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Power’s out!

 by Patricia Grotenhuis, Lifelong farmer and agricultural advocate

Storms have always filled me with awe.  I love sitting, safe and secure, in my house or in the barn while the wind howls around us,  snow or rain coming down with no end in sight.  There is always one big fear with storms, though:  what if the power goes out?

I know everyone worries about this – it isn’t just farmers who have to adjust.  Being on a farm when the power goes out is different than being in town, though.

At school, I would make a comment about having a long night of farm responsibilities because the power had been out.  My friends would come back with “it’s a good thing it wasn’t me…I would have missed my favourite TV show.”
What they, and many people who are not from a farm, did not understand is how important that electricity is for farmers. 

In town, residents need electricity to keep their food (like milk and eggs) cold in the refrigerator and to run their lights and other appliances. In the country, farmers need electricity to keep their large coolers full of milk and eggs running so they can be shipped to stores and processors across the province to fill those urban refrigerators.

People in town need electricity to make food for themselves, but farmers need that electricity to provide feed for all of their animals.  Air conditioners and furnaces help keep homes comfortable for people, but it is critical that we keep our ventilation or heating and cooling systems working for our animals.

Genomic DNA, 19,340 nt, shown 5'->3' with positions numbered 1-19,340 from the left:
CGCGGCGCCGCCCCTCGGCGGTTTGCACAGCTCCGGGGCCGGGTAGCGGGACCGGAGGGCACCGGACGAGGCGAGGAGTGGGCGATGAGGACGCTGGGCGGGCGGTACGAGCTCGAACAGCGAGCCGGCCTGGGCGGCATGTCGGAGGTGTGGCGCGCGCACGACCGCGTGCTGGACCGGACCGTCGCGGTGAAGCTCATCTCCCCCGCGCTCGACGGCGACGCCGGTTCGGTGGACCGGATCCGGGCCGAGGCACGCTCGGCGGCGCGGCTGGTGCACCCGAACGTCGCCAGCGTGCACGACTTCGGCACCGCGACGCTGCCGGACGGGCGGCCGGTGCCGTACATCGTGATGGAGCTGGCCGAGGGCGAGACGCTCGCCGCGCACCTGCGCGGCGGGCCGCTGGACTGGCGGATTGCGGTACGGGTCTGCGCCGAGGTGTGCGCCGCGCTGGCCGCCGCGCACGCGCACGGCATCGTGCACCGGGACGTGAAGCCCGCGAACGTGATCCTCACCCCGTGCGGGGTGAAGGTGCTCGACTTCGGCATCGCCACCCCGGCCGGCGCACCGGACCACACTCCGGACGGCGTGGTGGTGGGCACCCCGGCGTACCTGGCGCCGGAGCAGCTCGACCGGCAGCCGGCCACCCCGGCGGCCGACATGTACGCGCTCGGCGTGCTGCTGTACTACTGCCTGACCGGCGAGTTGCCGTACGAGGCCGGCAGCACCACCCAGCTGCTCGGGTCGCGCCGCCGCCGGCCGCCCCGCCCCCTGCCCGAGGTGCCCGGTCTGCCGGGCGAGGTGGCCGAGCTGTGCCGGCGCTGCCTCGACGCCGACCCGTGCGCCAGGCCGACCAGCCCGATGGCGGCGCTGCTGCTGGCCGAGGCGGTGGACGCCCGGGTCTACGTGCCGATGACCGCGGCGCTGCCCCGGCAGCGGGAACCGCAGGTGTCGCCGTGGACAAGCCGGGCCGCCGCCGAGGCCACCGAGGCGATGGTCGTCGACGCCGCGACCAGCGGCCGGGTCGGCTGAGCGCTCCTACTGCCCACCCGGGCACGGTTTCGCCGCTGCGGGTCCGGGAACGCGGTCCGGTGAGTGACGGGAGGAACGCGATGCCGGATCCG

As soon as the power starts to flicker, farmers will run for their generators and get them running.  They know the animals’ lives can depend on the temperatures in the barn remaining constant – not to warm in the summer and not too cold in the winter.  There are many stories of emergency situations where farmers went without power and running water in their homes – so they could ensure that there was ample power from the generators to provide feed, water and ventilation to their barns.

In many cases, if the power goes out for any reason, generators will start automatically within a minute to ensure that the heating, feed and watering systems remain running. And, if the generators don’t work, farms’ alarm systems are usually programmed to call the house or the farmer’s cellular phone to report the problem so the farmer can take other emergency measures.

In today’s era, it is almost impossible to have farms that are not dependent on electricity or fuels.  It is this reality which is driving farmers to invest in green energy, such as solar panels, wind turbines and biodigesters.  Farmers are also constantly finding ways to cut back.

There is still more work to be done, but today’s farmers are doing their best to cut back and limit power usage.  Maybe some day, when a storm hits, your house will not lose power because the farm down the road will be producing energy for you, too.


Posted by OFAC on May 10th, 2011 :: Filed under Animal care,Farm life,Farm Safety,Innovation and technology,Uncategorized,Weather,winter
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